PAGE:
Why Would You Need To See A Pulmonary Specialist
A pulmonary doctor is trained to address any number of respiratory diseases, disorders and conditions. If you have COPD, lung cancer, pulmonary hypertension, rheumatoid lung disease or even a complicated case of pneumonia, you may be referred to a lung specialist. Once the lung doctor is called, make sure you have as much information as possible from your primary care physician, as well as a list of questions you may have, so you can go into your appointment with your pulmonary doctor prepared.
Choosing An Asthma Specialist: Points To Consider
When considering an asthma specialist, you should think about which types of asthma specialists have the skills and experience that best fits your needs, including your age, type of asthma, and medical history.
In some cases, you may need more than one specialist to manage your asthma. For example, if trigger your childs asthma symptoms, you may want your child to see a pediatrician and an .
How Do I Get A Referral To A Pulmonologist
You dont have to wait for your primary care provider to refer you to a pulmonary specialist. If you feel you need one, you can self-refer, if you have PPO insurance, or you can request a referral from your primary care provider. If your primary care provider doesnt want to give you a referral, speak to your health insurance company as it is within your rights to see a specialist if you have reason to believe you need one.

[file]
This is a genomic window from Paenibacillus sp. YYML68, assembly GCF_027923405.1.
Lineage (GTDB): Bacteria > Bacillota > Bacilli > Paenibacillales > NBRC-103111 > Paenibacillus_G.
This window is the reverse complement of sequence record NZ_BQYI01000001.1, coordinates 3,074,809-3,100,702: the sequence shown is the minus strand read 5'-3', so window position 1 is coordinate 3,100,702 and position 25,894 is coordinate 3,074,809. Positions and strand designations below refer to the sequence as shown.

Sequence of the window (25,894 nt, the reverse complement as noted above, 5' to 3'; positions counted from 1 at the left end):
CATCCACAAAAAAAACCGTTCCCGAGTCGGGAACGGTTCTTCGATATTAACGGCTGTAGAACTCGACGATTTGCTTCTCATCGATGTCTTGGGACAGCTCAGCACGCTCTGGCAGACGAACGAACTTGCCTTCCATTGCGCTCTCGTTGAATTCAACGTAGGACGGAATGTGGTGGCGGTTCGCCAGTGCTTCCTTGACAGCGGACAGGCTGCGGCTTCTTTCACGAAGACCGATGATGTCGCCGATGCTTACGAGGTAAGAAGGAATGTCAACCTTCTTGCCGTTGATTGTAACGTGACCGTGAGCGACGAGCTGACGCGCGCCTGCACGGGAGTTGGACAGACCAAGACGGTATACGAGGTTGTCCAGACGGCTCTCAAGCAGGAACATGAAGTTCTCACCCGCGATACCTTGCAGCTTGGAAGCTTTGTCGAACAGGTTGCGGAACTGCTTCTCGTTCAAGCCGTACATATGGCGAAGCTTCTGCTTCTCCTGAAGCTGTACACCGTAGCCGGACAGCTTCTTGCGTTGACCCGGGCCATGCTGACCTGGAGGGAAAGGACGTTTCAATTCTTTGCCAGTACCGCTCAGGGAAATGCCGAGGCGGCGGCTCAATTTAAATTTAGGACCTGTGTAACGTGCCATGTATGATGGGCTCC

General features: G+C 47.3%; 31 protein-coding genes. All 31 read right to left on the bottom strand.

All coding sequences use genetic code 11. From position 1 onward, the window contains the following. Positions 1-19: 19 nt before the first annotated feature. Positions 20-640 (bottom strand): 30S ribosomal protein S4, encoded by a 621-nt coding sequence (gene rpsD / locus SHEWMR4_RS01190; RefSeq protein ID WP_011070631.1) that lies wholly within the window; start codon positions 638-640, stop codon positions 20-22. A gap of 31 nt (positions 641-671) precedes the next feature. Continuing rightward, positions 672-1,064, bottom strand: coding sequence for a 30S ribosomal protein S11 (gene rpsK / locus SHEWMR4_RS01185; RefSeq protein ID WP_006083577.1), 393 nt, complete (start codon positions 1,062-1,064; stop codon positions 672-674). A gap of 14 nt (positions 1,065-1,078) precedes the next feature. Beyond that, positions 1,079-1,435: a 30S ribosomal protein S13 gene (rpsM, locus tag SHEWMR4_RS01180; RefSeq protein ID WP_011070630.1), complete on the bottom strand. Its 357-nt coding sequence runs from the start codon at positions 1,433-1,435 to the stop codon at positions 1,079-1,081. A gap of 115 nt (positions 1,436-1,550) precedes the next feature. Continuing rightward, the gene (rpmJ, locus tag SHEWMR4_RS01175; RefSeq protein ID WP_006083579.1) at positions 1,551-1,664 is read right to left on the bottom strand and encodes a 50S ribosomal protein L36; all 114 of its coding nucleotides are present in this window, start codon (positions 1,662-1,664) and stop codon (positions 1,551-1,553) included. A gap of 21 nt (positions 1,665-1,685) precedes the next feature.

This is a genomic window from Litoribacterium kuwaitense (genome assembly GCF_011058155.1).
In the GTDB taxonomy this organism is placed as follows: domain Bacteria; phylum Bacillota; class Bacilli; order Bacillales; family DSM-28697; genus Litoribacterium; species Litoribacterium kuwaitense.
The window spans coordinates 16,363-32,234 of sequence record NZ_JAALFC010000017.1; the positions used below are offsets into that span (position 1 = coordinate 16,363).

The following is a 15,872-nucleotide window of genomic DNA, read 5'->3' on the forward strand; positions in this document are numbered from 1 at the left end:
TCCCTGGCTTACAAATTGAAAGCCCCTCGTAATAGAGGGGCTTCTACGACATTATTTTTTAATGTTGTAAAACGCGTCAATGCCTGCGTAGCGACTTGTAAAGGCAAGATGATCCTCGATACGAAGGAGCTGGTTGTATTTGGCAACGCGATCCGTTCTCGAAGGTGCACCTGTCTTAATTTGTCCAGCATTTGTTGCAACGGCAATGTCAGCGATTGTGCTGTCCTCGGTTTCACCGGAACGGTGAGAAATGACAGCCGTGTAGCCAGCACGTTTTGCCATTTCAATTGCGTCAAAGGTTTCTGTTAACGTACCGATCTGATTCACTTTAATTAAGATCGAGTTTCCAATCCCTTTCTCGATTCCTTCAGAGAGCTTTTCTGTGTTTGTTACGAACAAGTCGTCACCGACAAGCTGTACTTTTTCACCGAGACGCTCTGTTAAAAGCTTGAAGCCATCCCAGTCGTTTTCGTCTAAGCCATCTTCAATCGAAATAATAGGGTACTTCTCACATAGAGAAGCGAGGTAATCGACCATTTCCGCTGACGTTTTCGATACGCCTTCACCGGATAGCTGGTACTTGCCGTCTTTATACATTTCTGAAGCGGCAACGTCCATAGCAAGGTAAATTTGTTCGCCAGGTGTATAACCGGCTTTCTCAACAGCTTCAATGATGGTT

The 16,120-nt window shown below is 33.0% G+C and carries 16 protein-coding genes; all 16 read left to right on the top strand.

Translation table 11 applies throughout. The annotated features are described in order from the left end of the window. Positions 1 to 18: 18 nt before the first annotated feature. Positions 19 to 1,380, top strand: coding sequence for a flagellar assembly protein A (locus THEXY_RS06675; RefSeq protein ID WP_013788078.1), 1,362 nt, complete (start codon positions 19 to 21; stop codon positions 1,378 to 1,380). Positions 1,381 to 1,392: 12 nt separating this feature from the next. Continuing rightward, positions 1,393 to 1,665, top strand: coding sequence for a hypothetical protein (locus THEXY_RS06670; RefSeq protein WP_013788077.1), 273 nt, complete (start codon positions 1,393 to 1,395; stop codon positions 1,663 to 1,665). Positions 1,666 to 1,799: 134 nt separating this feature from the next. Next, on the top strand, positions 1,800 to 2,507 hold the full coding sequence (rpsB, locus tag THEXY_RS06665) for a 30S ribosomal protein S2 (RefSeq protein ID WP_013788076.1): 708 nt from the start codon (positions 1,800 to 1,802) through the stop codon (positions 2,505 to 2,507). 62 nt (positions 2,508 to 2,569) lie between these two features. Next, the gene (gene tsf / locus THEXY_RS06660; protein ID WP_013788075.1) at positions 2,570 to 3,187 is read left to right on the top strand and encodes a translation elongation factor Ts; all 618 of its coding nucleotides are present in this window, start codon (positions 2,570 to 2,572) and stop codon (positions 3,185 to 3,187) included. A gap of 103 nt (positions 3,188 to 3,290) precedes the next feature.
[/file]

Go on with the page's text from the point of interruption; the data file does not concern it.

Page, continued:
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After An Asthma Attack
You should see a GP or asthma nurse within 48 hours of leaving hospital, or ideally on the same day if you did not need hospital treatment.
About 1 in 6 people treated in hospital for an asthma attack need hospital care again within 2 weeks, so it’s important to discuss how you can reduce your risk of future attacks.
Talk to a doctor or nurse about any changes that may need to be made to manage your condition safely.
For example, the dose of your treatment may need to be adjusted or you may need to be shown how to use your inhaler correctly.
What Do Respiratory Specialists Do
Respiratory specialists are health care professionals who focus on providing care to people with pulmonary conditions. Both doctors and nurses can work as these types of specialists, as can technicians who are trained to perform certain types of procedures, including diagnostic tests used to collect information about respiratory conditions. In order to work as a respiratory specialist, it is usually necessary to complete basic medical training, followed by advanced training in the management of pulmonary conditions.
Many hospitals retain respiratory specialists on their staff to assist patients who are experiencing respiratory problems. Respiratory complications are common among patients in intensive care and patients with certain chronic conditions. Hospitalization can exacerbate respiratory problems as patients feel stressed, and a respiratory specialist can be part of the care team working to keep the patient as healthy as possible. If a patient is hospitalized specifically for a respiratory complaint such as asthma, the specialist may be the lead doctor on the patient’s team.
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Where Is My Nearest Specialist Asthma Centre
If youre referred to one of the specialist asthma centres around the UK it will be to the one thats easiest for you to get to. But the number of centres in any one area varies across different regions with some regions having several, and others only one. Usually a specialist asthma centre has a large catchment area.